Ending a shift with a bang. [bloodletting.blog-city.com]

EM at its finest:

Ending a shift with a bang. [bloodletting.blog-city.com]
I write a nice note trying to capture the essence of what I did and why I did it. Can't write "decided to go big or go home" so I wrap it up in that nice, sterile and intentionally understated medicalese which makes it seem like the decisions were clear cut, and based on solid information, when the truth is that they were largerly judgement calls based upon spotty and/or inaccurate information.

I sign out and then I punch out.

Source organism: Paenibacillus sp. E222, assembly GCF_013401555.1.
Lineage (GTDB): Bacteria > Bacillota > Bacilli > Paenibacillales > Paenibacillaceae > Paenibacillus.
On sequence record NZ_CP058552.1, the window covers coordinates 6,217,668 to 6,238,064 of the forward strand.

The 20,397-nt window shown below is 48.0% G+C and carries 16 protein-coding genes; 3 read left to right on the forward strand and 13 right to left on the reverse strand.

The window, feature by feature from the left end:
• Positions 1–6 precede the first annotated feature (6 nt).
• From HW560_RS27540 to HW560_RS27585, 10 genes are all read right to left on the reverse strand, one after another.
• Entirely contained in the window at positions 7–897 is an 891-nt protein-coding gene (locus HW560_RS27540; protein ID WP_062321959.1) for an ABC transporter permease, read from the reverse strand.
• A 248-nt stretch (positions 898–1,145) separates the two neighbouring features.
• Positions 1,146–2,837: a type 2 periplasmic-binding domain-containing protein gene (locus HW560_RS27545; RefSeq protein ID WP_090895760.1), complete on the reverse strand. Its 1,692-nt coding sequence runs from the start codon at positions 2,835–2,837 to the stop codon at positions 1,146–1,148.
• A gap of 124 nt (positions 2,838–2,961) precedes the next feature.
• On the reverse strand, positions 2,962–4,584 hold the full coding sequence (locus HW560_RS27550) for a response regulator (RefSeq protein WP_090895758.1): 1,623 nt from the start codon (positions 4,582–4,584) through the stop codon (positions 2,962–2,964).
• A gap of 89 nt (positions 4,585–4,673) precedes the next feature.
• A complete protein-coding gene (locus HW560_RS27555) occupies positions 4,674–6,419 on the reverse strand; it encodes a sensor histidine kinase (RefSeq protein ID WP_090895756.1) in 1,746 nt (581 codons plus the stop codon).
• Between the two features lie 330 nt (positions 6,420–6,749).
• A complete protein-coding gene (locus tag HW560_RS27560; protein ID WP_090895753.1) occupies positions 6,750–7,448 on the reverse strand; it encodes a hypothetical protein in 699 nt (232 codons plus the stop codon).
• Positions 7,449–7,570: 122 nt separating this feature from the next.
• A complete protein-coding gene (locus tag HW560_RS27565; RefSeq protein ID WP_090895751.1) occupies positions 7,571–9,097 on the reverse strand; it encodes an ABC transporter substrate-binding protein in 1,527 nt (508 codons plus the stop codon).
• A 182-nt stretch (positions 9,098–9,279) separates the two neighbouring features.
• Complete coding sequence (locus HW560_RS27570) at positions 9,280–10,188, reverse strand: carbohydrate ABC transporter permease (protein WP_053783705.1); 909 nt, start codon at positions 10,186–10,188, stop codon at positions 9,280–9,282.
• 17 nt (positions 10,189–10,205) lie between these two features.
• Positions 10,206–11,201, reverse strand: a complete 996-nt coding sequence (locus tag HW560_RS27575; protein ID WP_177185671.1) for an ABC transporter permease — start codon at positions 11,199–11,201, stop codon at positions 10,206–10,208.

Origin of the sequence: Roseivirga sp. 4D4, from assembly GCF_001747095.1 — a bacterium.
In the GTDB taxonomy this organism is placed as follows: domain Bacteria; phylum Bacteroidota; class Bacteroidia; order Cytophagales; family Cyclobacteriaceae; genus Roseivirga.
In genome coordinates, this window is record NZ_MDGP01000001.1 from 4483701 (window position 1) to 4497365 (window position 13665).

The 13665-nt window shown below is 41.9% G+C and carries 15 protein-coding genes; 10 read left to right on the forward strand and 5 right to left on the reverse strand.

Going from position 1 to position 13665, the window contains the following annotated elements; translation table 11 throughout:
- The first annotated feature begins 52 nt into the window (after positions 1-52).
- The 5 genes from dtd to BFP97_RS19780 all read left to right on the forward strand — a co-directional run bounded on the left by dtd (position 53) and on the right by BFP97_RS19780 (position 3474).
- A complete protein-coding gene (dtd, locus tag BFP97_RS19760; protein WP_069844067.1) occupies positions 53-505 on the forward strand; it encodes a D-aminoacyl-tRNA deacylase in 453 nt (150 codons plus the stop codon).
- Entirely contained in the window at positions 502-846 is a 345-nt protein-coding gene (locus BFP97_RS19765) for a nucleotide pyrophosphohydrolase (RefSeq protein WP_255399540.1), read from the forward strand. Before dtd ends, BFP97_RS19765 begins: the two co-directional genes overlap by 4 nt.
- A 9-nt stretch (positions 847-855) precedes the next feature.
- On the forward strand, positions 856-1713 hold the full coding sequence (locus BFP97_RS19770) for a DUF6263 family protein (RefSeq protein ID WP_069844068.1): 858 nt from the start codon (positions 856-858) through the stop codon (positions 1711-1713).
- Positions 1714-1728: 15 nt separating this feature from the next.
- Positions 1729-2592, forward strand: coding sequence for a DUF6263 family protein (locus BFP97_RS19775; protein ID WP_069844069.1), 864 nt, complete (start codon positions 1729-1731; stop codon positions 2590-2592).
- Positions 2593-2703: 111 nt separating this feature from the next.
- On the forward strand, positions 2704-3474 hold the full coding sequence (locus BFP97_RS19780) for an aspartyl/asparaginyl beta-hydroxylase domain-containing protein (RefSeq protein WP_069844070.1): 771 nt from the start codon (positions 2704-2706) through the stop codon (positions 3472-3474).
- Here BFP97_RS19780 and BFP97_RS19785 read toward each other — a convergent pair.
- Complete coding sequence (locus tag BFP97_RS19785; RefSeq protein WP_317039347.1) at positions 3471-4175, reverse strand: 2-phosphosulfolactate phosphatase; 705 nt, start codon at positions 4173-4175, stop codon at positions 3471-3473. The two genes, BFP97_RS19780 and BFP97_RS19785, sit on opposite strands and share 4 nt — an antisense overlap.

In EM we often don’t get to wait for the test result, or for a period of observation. Curse, and beauty, of the job.


Comments

  1. doc Russia says:

    …and I was wrong.
    The cyanide level came back below detection threshold.
    So I burned about $3,000 on an antidote kit that was unnecessary, and also an unnecessary ICU admit. The guy was extubated and discharged within 48 hours.
    So, I was wrong.
    …but given the same situational uncertainty, I would do it again. After all, had he not been intubated, he might have aspirated and died on the floor, for all we know.